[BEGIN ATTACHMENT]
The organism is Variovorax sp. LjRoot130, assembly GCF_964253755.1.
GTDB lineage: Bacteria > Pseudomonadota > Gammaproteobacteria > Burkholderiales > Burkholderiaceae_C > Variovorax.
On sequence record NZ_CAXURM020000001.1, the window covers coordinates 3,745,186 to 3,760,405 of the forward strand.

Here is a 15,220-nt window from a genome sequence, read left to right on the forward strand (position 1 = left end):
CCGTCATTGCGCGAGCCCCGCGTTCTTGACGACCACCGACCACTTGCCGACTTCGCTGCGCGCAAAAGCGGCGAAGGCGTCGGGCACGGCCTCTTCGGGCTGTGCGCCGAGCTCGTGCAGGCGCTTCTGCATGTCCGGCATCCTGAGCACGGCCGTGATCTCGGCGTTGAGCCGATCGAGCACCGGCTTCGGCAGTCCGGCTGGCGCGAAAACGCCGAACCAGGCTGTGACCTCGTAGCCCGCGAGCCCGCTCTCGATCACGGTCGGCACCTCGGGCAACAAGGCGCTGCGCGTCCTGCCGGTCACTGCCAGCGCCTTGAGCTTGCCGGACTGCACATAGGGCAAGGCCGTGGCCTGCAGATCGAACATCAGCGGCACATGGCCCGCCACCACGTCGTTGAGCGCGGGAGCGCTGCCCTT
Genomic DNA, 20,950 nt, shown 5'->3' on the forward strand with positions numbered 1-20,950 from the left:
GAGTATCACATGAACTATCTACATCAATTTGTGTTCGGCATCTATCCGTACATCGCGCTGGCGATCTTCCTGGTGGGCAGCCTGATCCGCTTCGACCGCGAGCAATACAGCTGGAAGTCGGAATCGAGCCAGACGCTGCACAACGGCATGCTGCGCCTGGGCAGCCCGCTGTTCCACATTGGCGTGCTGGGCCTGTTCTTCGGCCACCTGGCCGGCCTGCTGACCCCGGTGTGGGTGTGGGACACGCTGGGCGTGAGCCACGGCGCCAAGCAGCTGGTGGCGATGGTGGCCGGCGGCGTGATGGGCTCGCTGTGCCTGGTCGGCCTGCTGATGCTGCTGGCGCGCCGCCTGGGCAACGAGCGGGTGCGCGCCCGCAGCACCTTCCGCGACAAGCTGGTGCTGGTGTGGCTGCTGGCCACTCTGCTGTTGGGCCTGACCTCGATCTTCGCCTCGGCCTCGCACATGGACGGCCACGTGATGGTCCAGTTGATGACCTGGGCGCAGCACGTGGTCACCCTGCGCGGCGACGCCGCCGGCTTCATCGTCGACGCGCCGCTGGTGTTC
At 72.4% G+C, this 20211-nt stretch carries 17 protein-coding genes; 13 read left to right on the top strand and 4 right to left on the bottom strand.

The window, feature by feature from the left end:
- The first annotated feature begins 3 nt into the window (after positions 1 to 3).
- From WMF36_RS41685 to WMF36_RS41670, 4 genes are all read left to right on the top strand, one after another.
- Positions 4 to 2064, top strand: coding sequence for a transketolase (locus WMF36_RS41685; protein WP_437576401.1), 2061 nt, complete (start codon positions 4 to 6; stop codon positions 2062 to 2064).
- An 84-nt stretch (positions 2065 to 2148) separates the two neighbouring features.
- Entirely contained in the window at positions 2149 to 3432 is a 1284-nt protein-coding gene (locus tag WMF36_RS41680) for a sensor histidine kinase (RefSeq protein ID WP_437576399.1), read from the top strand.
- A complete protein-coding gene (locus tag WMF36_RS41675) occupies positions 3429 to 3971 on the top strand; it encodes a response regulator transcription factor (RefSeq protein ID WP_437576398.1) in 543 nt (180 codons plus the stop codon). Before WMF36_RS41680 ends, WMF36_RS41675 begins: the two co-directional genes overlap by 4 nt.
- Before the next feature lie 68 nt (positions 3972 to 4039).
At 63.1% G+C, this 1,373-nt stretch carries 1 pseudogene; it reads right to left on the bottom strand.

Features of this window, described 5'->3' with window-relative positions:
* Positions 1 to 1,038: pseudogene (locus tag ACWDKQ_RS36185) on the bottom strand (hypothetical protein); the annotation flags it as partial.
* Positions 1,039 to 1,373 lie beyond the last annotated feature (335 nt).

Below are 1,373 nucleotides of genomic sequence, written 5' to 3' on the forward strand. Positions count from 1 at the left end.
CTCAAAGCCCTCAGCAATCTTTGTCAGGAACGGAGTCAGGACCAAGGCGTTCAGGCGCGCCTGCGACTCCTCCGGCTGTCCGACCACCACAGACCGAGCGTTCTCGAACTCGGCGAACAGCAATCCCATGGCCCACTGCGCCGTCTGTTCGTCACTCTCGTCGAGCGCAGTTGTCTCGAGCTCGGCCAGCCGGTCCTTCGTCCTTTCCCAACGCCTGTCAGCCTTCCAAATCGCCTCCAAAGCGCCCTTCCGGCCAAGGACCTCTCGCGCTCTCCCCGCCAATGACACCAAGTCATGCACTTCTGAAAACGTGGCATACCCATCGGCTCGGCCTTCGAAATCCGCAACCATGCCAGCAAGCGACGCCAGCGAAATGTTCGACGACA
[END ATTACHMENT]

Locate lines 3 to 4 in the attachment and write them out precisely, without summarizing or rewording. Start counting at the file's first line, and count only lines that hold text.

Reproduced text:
On sequence record NZ_CAXURM020000001.1, the window covers coordinates 3,745,186 to 3,760,405 of the forward strand.

Here is a 15,220-nt window from a genome sequence, read left to right on the forward strand (position 1 = left end):